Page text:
He said that because the use of video games is the only aspect of the sweepstakes that is prohibited, the law is obviously aimed at inhibiting speech and therefore any attempt by the state to limit it should be held up to strict scrutiny.
Charnes said the speech in question includes two aspects: the video game itself and the communication of the results of the sweepstakes. But Daughtry said the reveal and the sweepstakes are not different things, but one and the same — a way of sharing information. She zeroed in on the state’s use of the words “entertaining display” and “visual information” in the statute and said lawmakers should have banned the device rather than the display if they wanted their law to withstand constitutional scrutiny. She also insisted that the use of the games is not gambling because it does not include “prize, consideration and chance.”
But in his rebuttal, Maddrey pointed out that the statute does in fact address the use of the machines as opposed to simply focusing on the information communicated.
“The statute needs to be read carefully and completely,” he said. “…I believe the discussion was that the Legislature could properly ban the device but not an entertaining display. Here the defined term ‘electronic machine or device’ is critical.”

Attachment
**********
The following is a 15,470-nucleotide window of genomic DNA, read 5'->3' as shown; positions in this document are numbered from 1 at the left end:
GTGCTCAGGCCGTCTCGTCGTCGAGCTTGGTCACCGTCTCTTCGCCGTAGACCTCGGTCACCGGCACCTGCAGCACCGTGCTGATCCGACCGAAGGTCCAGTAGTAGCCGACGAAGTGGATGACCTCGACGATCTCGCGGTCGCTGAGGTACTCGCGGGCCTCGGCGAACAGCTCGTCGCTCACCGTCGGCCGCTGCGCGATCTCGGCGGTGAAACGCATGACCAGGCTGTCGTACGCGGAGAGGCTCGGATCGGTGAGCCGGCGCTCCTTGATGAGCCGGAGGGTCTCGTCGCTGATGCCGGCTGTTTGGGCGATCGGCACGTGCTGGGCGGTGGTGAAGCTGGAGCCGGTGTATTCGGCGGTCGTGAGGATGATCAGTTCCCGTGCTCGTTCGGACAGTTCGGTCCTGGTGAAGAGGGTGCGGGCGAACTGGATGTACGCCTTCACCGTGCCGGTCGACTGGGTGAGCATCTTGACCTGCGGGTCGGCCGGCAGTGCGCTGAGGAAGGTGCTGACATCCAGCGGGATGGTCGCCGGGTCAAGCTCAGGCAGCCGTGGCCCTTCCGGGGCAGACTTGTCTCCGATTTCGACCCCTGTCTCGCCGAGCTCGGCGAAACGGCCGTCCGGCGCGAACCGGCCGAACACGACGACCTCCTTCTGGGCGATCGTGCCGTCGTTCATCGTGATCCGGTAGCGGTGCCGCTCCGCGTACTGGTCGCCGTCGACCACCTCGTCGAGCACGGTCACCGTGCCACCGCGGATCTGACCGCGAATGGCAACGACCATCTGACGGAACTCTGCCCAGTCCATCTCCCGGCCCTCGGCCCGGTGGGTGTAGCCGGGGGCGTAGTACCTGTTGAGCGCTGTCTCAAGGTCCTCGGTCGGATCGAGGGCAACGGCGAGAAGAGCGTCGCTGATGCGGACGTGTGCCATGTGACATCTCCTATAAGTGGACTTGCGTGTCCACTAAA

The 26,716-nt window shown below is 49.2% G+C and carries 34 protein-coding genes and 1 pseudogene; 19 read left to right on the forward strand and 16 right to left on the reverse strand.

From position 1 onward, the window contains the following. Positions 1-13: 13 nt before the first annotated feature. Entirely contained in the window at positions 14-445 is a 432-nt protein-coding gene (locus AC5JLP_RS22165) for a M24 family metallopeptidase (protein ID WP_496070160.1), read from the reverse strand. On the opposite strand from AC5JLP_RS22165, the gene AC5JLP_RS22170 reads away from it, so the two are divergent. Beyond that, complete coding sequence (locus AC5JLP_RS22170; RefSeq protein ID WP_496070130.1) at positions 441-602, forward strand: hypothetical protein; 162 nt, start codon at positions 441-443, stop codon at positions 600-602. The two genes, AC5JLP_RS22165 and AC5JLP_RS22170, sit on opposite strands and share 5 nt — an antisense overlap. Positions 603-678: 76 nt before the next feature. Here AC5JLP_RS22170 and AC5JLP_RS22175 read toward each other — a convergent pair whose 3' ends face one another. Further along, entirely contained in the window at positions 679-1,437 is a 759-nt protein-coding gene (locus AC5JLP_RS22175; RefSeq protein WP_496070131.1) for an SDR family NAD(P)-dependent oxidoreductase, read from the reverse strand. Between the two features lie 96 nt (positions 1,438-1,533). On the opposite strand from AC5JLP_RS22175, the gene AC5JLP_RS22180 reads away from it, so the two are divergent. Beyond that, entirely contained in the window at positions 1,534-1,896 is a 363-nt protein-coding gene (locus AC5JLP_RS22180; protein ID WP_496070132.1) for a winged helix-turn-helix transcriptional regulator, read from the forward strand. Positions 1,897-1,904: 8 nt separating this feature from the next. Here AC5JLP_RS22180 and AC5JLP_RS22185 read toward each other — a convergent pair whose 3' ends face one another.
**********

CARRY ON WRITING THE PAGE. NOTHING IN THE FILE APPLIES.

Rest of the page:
He also challenged Daughtry’s argument that video games are a “constitutionally protected manner of speech,” reminding the Court that “modes of speech are subject to reasonable time, place and manner restrictions.”
“There is no unrestricted right to play a video game,” he said. “You can’t play a video game during take-off and landing on an airplane.”
The state’s seven-member Supreme Court is expected to announce its ruling in the case within two to four months. This week’s hearing was the latest chapter in an ongoing legal saga since Tar Heel lawmakers sent video poker packing in July of 2007. The gaming industry immediately began to sidestep the ban, using Internet-based games rather than stand-alone machines and insisting that players were not gambling, but simply buying Internet or phone time and checking to see if they had possibly won a prize.
Sandhill filed suit against the sweepstakes ban in Wake County where Superior Court Judge Paul Ridgeway dismissed the case, but in Guilford County, Judge John Craig III ruled in favor of Hest.
The nationwide manufacturer of video sweepstakes systems has been in the news quite a bit this past summer as Texas investigators raided the business and the homes of several Hest executives in August, arresting four top managers on charges of felony gambling, money laundering and organized criminal activity charges.
“We continue to ask Christians to pray for our State Supreme Court justices as they study and rule on this issue,” said the Rev. Mark Creech, executive director of the Christian Action League.” They need wisdom as do our lawmakers who will be headed back into session in January and will, no doubt, have to deal with this ongoing issue of gambling.